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Harold W. Zancanata; Pioneer of Space Program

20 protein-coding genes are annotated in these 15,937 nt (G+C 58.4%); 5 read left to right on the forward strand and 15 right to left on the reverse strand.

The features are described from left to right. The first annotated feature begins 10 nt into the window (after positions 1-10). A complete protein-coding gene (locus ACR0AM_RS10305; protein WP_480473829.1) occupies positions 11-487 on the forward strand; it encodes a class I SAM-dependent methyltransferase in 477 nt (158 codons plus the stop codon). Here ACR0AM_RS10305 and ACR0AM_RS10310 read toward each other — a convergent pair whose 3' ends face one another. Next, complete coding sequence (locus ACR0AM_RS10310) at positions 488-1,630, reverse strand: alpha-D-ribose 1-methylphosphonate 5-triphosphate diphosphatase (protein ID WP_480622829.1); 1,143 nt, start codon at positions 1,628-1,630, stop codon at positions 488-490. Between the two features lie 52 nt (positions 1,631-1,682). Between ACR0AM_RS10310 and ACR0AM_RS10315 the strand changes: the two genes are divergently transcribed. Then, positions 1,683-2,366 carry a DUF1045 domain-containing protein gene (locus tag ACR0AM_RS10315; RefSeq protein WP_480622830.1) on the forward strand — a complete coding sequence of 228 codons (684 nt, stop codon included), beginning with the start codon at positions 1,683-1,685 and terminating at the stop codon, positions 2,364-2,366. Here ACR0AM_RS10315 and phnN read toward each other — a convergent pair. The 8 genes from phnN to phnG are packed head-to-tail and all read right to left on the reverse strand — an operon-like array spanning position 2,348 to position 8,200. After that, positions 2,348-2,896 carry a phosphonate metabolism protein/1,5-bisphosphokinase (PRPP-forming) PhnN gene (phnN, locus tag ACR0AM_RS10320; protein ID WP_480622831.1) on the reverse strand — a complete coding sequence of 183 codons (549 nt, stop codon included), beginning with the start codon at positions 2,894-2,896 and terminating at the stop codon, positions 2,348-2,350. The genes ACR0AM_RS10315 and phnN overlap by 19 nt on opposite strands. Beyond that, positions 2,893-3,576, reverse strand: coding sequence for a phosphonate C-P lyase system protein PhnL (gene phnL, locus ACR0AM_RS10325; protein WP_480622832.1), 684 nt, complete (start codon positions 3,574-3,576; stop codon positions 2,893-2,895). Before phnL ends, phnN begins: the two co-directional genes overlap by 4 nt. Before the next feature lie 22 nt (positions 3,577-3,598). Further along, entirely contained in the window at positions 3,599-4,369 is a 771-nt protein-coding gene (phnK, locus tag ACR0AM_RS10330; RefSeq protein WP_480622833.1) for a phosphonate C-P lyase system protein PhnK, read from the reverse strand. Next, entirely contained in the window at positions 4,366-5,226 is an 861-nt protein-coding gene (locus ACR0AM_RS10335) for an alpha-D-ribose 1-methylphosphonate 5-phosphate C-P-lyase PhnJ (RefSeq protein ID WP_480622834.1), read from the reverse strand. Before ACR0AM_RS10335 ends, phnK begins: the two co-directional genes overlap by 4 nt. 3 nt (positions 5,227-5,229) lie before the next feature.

Harold W. Zancanata, 70, a scientist and pioneer in the U.S. space program who developed some of the first booster rockets for testing the atmosphere. For more than 30 years, Zancanata developed rockets and launched them from sites in several states, including Cape Canaveral in Florida and White Sands Missile Range in New Mexico. “He was the project officer responsible for instrumenting rockets used to study the physics and chemistry of the upper atmosphere,” said William Dean, a retired Army mathematician who worked closely with Zancanata. In 1952, Zancanata combined a German V-2 rocket captured during World War II with a U.S. Corporal rocket and fired the missile 250 miles, a record at the time, said his son, Rodney. Zancanata and a team of scientists launched rockets in the early 1960s from Christmas and Johnson islands in the Pacific Ocean to study the effects of nuclear blasts on the atmosphere. In Fort Lauderdale, Fla., Dec. 28 of a heart attack


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